So far, much of the focus of the campaign has been on younger voters.
HE referendum battle for the grey vote got under way yesterday with the launch of a pro-independence group for older Scots.
The first meeting of Seniors For Yes, in Perth’s Bell Library, marked the start of a concerted bid by Yes Scotland to try and win over the 900,000 pensioners in Scotland. Yes Scotland strategists have identified older Scots as the age group with the “greatest potential” and acknowledge that along with female voters it is an area where they need to make significant gains.
So far, much of the focus in the referendum campaign has been on younger voters, particularly with the novelty of 16 and 17-year-olds getting the vote for the first time.
But younger voters account for a small proportion of the electorate and are less likely to get out and vote than their elders.
Finance Secretary John Swinney last week set out ambitious, and as yet uncosted, promises of better pensions in an independent nation.
It was an acknowledgment that one of the big referendum battlegrounds is with the 2.7 million Scots over the age of 40. Put simply there are more of them and they are more likely to vote. But opinion polls lay bare the unease that older Scots feel over the subject of independence.
A TNS-BMRB poll published in March showed that just 23% of people over the age of 55 would vote yes, contrasting with 66% who would opt to stay in the Union. The same poll showed that 35% of those aged 35-54 and 33% of those aged between 16 and 34 would vote yes, highlighting the generation gap facing Yes Scotland.
Polling expert Professor John Curtice, reflecting on separate ScotCen Social Research that shows just 14% support for separation among those 65 and over, said: “Maybe older people are more likely to worry about the practical consequences of what they regard as a big change from the constitutional arrangements they have known all of their lives. However, perhaps we should also bear in mind that most of those aged sixty and over will have voted for the first time before the SNP became a significant force in the 1970s. Perhaps they are still carrying with them the outlook and sympathies of a more unionist era.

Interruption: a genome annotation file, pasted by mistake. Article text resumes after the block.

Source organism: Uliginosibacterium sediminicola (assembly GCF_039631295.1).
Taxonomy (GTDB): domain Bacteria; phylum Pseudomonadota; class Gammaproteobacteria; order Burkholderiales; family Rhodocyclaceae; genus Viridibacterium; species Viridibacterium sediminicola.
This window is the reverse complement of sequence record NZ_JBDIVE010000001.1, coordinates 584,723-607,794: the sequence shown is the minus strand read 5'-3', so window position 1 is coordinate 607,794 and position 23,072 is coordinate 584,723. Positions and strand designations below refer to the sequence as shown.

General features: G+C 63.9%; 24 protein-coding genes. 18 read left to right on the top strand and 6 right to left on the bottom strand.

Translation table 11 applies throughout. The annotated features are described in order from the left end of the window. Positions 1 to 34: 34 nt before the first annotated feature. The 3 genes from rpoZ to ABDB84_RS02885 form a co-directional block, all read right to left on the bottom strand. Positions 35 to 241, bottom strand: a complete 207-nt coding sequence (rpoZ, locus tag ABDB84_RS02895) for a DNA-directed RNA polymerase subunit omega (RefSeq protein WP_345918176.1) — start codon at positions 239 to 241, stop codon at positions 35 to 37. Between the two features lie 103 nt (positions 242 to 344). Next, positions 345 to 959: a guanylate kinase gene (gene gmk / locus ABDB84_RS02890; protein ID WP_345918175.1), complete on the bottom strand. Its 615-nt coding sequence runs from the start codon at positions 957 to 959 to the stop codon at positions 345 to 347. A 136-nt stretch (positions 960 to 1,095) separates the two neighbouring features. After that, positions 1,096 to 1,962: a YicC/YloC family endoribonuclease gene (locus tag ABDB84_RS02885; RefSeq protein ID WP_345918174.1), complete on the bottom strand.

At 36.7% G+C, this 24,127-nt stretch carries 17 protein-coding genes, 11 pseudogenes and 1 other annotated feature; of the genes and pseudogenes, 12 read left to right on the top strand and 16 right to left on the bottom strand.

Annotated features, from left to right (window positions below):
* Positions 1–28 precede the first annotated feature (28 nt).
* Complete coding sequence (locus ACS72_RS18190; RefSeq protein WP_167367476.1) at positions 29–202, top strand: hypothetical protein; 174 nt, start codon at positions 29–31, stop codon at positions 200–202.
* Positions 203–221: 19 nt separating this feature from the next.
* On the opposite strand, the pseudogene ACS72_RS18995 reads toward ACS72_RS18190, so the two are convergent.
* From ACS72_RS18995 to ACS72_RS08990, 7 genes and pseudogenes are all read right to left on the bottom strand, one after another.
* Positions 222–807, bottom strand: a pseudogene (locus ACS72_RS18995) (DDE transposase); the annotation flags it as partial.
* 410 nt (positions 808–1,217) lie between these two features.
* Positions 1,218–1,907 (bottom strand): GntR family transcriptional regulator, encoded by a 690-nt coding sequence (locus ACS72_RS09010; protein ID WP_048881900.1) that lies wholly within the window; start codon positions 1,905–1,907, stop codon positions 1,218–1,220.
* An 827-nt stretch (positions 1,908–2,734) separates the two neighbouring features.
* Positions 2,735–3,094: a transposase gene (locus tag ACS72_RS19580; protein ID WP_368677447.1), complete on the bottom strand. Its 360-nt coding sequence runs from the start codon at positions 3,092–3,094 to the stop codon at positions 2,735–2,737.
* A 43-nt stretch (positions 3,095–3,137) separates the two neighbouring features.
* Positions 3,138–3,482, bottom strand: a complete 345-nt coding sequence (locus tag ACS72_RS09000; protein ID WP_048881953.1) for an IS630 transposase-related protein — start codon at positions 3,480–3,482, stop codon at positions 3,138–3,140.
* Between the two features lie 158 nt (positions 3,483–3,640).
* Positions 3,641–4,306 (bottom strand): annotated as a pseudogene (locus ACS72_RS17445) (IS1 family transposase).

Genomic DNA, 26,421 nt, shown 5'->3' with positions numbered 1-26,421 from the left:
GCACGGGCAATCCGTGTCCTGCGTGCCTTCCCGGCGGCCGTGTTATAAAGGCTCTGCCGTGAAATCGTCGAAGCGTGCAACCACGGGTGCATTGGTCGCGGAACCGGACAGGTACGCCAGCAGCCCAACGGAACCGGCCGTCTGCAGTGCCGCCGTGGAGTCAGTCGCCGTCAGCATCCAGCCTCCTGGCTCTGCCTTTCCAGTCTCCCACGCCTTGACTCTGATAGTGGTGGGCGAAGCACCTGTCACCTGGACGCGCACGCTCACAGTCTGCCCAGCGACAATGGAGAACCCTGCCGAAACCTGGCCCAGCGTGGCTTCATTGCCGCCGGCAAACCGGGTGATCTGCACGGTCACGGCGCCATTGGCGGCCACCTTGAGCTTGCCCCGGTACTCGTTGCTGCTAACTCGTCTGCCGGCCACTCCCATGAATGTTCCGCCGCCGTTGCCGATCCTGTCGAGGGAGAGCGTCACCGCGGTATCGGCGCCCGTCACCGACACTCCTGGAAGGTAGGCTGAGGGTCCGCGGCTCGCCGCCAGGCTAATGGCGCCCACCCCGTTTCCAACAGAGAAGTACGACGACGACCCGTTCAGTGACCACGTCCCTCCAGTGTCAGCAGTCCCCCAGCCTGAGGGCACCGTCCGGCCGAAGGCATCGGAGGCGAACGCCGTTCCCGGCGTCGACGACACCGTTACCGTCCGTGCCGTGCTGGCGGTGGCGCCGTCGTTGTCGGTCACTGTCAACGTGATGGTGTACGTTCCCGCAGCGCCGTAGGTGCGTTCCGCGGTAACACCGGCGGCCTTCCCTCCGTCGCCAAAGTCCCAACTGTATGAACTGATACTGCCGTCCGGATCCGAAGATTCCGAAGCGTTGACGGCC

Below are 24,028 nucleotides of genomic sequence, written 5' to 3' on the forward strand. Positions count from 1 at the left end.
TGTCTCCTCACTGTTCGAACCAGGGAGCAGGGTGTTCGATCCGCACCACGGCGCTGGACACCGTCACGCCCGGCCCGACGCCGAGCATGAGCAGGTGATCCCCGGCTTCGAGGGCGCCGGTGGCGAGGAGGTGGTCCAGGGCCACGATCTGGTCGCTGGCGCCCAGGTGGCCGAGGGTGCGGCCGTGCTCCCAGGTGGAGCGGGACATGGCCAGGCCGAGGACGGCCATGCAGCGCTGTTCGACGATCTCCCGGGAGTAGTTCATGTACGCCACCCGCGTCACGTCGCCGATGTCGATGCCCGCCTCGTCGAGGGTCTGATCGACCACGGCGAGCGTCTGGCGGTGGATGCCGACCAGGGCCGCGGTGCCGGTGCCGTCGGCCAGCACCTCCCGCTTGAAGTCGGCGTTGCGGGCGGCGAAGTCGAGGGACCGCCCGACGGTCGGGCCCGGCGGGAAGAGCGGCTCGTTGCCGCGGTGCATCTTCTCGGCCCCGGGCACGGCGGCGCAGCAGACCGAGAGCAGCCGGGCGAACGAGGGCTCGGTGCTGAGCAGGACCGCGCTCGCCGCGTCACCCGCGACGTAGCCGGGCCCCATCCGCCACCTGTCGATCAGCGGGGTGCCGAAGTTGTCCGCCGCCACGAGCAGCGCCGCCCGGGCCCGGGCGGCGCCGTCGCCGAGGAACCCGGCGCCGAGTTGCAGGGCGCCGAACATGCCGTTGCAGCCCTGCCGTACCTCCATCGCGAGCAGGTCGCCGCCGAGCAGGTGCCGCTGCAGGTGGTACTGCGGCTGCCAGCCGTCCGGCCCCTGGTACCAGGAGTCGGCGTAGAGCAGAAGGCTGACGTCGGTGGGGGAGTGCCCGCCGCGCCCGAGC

“But this pattern has been evident ever since the early years of devolution. In contrast, support traditionally tends to be higher amongst younger people.”
It is this challenge of winning the “grey power” struggle which Yes Scotland had in mind yesterday when its team spent the afternoon in Perth, training up dozens of “Silver Scots” ambassadors to take the group’s independence message to the country’s senior citizens.
The main weapon in the volunteers’ arsenal will be word-of-mouth communication an increasingly crucial factor in this referendum. Tony Waters, co-ordinator of the Yes Dundee group, explained what the Silver Scot ambassadors will be doing in his area.
He said: “What we are planning is something fairly informal.
“It will be pensioners going to speak to other pensioners at places like sheltered housing complexes or nursing homes.
“The idea is fairly simple, we will have a cup of tea and a chat through the issues, some of the guys are singers too, so we will try and make it as fun as possible. It is all about trying to engage people in a way they are comfortable with.”
It’s this type of contact, far from the echo chambers of social media websites like Twitter, where the real gains can be made for both sides of the referendum even if for now they are not reflected in the polls.
Addressing yesterday’s Seniors For Yes meeting, Yes Scotland chairman Dennis Canavan claimed: “In an independent Scotland, the Scottish Parliament would have full responsibility for pensions and would therefore be able to do so much more to ensure a fairer deal for senior citizens.’
The upbeat comments follow John Swinney’s promise that Scots pensioners would benefit from stronger pension safeguards than those elsewhere in the UK if Scotland became independent.
But this is where the wheels could come off for Yes Scotland.
By virtue of their years on this planet, older voters have seen more phony promises from politicians than any of them care to remember.
Crucially though they could always get rid of the offending politician at the next election if the promises weren’t lived up to.
The referendum is different, this is for good, and the onus is on Yes Scotland to not only connect with older voters but also give them the answers on how they will deliver on their promises.